Altitude Sickness

Speed training begins

By Brady Crain

A frosty view from Killington Peak at sunrise on Oct. 3, as witnessed by the columnist on xhis new training regimen.

Nothing exciting happened this week, and it was everything that I hoped that it would be.  Boredom, preparation for a new job, some running, lots of walking, and lest we forget, tons of bacon and sausage. So much bacon and sausage, in fact, that I become thirsty simply typing the words “bacon” and “sausage.”

This weeks milestones were simple ones, and this weeks training was focused on minor changes in direction.

My first run of the week was a three mile run up/down Killington Road, at about 23 minutes.  This gives me a little more than two minutes to shave from my overall time (about 40 seconds per mile) to reach my goal of running a 5K race (3.1 miles) in under 21 minutes.

My next workout was a nice long walk, up Killington road to K1 and back, 6.6 miles, average pace right at 15 minutes per mile. I noted that I have been walking faster than a month or so ago.

My next workout was a combo, a 1 mile run and a 3 mile walk. The mile (a flat mile on schoolhouse road) was as fast as fast as I could run it without a warmup, 6:55 minutes, and the walk was just over 15 minutes per mile. The 1 mile fast run proved to me that I can in fact get under 7 minutes per mile, I just need to be able to handle that pace for another 13 or so minutes, which I can not right now.

I closed out the week with a 5.25 mile hike from the gondola base up the service road to Killington Peak and back. This walk in particular was quite fast compared to my work earlier in the summer. I maintained 19-20 minute miles on the way up, and jogged down taking my time.  The downhill miles were the real surprise, because I felt like I was going very slowly, but I was clocking in 11 and 12 minute miles (earlier in the summer even my downhill miles were 15 minutes).

Overall I am noticing that my definitions of speed have changed quite a bit since I started this endeavor in the spring. Furthermore, my definitions of pain have changed, though I will admit to immediate flashbacks of the obstacle race experience when I pass portions of the course.  The sensation is frankly less pleasant than one would hope for…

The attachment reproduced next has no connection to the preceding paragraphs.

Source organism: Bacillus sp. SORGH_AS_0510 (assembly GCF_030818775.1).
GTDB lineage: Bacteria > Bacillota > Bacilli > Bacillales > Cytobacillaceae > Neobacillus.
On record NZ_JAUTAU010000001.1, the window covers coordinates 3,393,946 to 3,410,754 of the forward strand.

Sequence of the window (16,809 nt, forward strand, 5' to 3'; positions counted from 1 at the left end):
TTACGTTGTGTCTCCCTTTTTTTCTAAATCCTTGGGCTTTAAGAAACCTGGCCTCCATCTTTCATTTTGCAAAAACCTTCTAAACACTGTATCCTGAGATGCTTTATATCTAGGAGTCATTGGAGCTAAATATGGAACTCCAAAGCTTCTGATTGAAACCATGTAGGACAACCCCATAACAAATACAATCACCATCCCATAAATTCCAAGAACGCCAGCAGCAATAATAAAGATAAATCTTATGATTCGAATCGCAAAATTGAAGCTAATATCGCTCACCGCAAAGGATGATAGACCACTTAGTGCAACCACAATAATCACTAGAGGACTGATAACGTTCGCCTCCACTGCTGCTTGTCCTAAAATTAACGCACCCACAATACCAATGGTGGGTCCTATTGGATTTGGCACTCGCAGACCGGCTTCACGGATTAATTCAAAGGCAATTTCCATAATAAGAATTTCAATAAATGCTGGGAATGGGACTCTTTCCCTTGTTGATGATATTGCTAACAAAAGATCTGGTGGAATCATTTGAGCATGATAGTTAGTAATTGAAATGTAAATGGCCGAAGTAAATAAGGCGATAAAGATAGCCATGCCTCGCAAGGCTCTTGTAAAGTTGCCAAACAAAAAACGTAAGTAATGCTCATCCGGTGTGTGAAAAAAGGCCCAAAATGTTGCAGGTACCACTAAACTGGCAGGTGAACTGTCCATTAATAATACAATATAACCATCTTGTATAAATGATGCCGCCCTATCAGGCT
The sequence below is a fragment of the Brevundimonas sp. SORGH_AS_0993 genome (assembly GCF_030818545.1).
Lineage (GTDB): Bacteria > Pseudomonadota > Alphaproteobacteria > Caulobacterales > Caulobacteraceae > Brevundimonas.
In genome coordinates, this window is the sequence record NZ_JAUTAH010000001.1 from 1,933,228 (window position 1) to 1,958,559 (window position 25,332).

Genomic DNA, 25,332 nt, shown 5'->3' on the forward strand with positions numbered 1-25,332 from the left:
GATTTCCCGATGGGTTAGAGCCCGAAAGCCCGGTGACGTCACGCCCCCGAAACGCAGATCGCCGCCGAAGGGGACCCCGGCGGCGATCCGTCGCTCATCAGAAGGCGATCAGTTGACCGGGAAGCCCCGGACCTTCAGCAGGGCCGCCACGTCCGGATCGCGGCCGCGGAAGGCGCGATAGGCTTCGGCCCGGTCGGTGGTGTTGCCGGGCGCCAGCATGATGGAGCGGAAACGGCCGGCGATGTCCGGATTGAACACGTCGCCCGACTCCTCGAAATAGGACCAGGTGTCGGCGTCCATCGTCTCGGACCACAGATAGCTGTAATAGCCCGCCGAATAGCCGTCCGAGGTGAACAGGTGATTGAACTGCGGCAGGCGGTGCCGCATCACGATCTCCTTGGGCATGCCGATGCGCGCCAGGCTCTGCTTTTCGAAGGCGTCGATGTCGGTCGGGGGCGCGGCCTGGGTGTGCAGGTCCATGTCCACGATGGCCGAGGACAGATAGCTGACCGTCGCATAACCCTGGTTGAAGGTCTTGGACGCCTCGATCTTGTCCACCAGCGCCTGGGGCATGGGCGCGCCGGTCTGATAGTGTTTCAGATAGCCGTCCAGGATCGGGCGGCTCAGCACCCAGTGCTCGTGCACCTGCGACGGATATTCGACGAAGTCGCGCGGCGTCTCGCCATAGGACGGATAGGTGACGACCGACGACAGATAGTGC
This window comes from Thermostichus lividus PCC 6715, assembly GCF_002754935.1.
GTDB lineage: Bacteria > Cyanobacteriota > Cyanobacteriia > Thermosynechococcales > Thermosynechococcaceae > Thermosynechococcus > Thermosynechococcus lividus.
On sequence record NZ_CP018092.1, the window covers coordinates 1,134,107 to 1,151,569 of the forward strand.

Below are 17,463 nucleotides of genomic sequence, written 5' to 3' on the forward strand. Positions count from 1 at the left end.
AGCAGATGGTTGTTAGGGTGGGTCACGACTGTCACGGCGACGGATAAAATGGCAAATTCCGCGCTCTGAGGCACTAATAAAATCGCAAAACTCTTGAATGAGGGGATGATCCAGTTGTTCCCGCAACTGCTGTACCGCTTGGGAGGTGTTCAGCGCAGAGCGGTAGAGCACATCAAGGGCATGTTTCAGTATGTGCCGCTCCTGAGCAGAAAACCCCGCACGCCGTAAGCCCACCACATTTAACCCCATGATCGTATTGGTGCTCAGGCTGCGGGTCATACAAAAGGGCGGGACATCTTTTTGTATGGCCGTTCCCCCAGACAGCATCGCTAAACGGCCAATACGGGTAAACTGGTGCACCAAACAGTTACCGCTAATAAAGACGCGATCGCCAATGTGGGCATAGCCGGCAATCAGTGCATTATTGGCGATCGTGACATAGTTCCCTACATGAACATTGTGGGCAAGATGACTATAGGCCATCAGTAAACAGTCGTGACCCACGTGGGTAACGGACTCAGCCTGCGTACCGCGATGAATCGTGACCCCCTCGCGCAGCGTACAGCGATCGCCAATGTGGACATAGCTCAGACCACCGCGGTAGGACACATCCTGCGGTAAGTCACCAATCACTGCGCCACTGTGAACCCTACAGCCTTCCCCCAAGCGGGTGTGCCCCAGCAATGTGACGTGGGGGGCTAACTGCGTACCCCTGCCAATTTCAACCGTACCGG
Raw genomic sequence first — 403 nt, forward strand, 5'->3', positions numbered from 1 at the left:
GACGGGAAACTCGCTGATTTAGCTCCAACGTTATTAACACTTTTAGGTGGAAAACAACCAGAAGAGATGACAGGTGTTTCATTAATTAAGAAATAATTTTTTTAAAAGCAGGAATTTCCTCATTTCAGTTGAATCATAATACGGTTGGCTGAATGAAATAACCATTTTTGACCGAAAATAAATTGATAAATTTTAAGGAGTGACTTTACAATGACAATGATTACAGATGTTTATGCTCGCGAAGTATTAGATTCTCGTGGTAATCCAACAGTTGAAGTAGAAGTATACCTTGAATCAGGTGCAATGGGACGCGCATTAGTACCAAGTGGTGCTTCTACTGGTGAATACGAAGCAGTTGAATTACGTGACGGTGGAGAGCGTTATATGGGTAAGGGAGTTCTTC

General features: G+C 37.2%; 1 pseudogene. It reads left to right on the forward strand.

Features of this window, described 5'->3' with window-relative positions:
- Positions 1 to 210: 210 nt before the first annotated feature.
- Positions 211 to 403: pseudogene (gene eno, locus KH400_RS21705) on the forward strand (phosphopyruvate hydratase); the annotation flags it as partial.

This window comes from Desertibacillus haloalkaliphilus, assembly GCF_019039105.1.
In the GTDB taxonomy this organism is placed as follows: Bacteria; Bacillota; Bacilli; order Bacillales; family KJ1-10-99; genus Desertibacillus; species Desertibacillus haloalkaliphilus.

Ironically, I find myself making plans to do the event next year. I know I can do better. I know that I can train myself out of the motion sickness. I know that if I just do the one lap instead of the two, I can come in in under four hours.

Apparently, I know a lot. What I do not know, still, is how to quit while I am ahead.

In domestic news, Pip the Impaler has turned a corner, and is starting to be sweet. I have learned the best times to pick him up for a snuggle, and he has started to purr when I pet him in just the right way. Sometimes, hilariously, I can see him trying to get away from me while I am petting him, but at the same time, he is leaning into my finger purring. He is clearly fighting his instinct to flee, hide and bite. He is turning into a good little pet. It has taken longer than I had hoped it would, but it will be worth it in the end.

Brady Crain is a former full time stage hand, musician, engineer, stand-up comic, and musician, who grew up in Randolph, Vt. He is now a Realtor® with Killington Pico Realty. Earlier this summer he decided to run a decided to run a 60-kilometer race in the Laurentians mountains of Quebec, then the Spartan Ultra at Killington Mountain, and now he is training to run a 5K Turkey Trot in under 21 minutes (under 7 minutes/mile). His prior experience consists of running a 5K once in 1999.

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